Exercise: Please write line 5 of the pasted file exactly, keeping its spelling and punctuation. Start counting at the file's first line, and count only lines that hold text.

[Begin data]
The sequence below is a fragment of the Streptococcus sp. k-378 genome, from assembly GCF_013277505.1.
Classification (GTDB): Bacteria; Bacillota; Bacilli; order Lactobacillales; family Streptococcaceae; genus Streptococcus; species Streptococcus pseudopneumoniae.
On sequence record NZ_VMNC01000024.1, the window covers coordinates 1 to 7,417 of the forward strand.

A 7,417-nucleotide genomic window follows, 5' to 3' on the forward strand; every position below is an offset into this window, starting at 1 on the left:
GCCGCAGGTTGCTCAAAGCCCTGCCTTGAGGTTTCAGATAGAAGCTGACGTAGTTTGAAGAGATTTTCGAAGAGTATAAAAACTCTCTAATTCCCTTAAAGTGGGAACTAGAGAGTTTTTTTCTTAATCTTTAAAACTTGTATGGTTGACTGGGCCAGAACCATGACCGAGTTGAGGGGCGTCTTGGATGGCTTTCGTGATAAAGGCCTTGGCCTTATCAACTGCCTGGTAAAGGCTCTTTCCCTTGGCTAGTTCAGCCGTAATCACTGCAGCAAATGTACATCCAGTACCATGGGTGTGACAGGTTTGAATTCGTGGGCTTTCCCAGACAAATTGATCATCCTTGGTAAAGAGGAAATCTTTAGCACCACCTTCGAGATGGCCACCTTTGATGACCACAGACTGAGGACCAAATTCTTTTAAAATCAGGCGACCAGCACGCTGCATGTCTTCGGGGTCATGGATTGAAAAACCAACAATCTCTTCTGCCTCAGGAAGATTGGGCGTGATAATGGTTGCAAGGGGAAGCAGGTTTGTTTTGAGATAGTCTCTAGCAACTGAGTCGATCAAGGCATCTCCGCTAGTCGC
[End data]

GCCGCAGGTTGCTCAAAGCCCTGCCTTGAGGTTTCAGATAGAAGCTGACGTAGTTTGAAGAGATTTTCGAAGAGTATAAAAACTCTCTAATTCCCTTAAAGTGGGAACTAGAGAGTTTTTTTCTTAATCTTTAAAACTTGTATGGTTGACTGGGCCAGAACCATGACCGAGTTGAGGGGCGTCTTGGATGGCTTTCGTGATAAAGGCCTTGGCCTTATCAACTGCCTGGTAAAGGCTCTTTCCCTTGGCTAGTTCAGCCGTAATCACTGCAGCAAATGTACATCCAGTACCATGGGTGTGACAGGTTTGAATTCGTGGGCTTTCCCAGACAAATTGATCATCCTTGGTAAAGAGGAAATCTTTAGCACCACCTTCGAGATGGCCACCTTTGATGACCACAGACTGAGGACCAAATTCTTTTAAAATCAGGCGACCAGCACGCTGCATGTCTTCGGGGTCATGGATTGAAAAACCAACAATCTCTTCTGCCTCAGGAAGATTGGGCGTGATAATGGTTGCAAGGGGAAGCAGGTTTGTTTTGAGATAGTCTCTAGCAACTGAGTCGATCAAGGCATCTCCGCTAGTCGC